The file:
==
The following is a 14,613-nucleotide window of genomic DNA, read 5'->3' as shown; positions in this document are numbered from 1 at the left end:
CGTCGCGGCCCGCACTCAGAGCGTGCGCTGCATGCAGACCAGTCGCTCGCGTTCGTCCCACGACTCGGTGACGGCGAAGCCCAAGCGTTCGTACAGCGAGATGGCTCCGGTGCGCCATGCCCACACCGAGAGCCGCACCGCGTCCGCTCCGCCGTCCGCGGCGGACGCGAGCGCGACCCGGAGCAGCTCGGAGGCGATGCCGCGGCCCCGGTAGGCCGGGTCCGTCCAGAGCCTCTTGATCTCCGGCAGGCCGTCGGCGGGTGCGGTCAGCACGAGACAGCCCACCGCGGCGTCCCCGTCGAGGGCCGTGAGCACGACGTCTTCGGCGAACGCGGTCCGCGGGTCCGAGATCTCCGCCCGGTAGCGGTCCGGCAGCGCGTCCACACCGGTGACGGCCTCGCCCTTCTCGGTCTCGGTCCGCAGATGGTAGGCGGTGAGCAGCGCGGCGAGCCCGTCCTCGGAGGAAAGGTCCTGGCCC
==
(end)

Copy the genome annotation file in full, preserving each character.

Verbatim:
The following is a 14,613-nucleotide window of genomic DNA, read 5'->3' as shown; positions in this document are numbered from 1 at the left end:
CGTCGCGGCCCGCACTCAGAGCGTGCGCTGCATGCAGACCAGTCGCTCGCGTTCGTCCCACGACTCGGTGACGGCGAAGCCCAAGCGTTCGTACAGCGAGATGGCTCCGGTGCGCCATGCCCACACCGAGAGCCGCACCGCGTCCGCTCCGCCGTCCGCGGCGGACGCGAGCGCGACCCGGAGCAGCTCGGAGGCGATGCCGCGGCCCCGGTAGGCCGGGTCCGTCCAGAGCCTCTTGATCTCCGGCAGGCCGTCGGCGGGTGCGGTCAGCACGAGACAGCCCACCGCGGCGTCCCCGTCGAGGGCCGTGAGCACGACGTCTTCGGCGAACGCGGTCCGCGGGTCCGAGATCTCCGCCCGGTAGCGGTCCGGCAGCGCGTCCACACCGGTGACGGCCTCGCCCTTCTCGGTCTCGGTCCGCAGATGGTAGGCGGTGAGCAGCGCGGCGAGCCCGTCCTCGGAGGAAAGGTCCTGGCCC